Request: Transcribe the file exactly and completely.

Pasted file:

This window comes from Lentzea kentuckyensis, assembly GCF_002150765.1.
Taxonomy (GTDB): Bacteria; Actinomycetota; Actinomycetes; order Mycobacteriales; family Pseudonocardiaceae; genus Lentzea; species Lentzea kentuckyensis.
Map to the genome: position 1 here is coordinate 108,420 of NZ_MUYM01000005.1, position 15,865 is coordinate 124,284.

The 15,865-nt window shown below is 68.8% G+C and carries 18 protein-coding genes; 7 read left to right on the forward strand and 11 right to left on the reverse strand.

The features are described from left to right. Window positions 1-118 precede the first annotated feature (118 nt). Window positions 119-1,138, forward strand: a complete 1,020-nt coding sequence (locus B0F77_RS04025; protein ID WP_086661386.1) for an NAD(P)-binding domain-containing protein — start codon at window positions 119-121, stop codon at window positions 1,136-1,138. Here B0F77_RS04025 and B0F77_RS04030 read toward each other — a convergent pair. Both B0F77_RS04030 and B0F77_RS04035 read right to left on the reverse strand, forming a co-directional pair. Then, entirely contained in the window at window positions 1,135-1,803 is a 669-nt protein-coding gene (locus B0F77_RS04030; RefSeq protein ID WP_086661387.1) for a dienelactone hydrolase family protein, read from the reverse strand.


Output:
This window comes from Lentzea kentuckyensis, assembly GCF_002150765.1.
Taxonomy (GTDB): Bacteria; Actinomycetota; Actinomycetes; order Mycobacteriales; family Pseudonocardiaceae; genus Lentzea; species Lentzea kentuckyensis.
Map to the genome: position 1 here is coordinate 108,420 of NZ_MUYM01000005.1, position 15,865 is coordinate 124,284.

The 15,865-nt window shown below is 68.8% G+C and carries 18 protein-coding genes; 7 read left to right on the forward strand and 11 right to left on the reverse strand.

The features are described from left to right. Window positions 1-118 precede the first annotated feature (118 nt). Window positions 119-1,138, forward strand: a complete 1,020-nt coding sequence (locus B0F77_RS04025; protein ID WP_086661386.1) for an NAD(P)-binding domain-containing protein — start codon at window positions 119-121, stop codon at window positions 1,136-1,138. Here B0F77_RS04025 and B0F77_RS04030 read toward each other — a convergent pair. Both B0F77_RS04030 and B0F77_RS04035 read right to left on the reverse strand, forming a co-directional pair. Then, entirely contained in the window at window positions 1,135-1,803 is a 669-nt protein-coding gene (locus B0F77_RS04030; RefSeq protein ID WP_086661387.1) for a dienelactone hydrolase family protein, read from the reverse strand.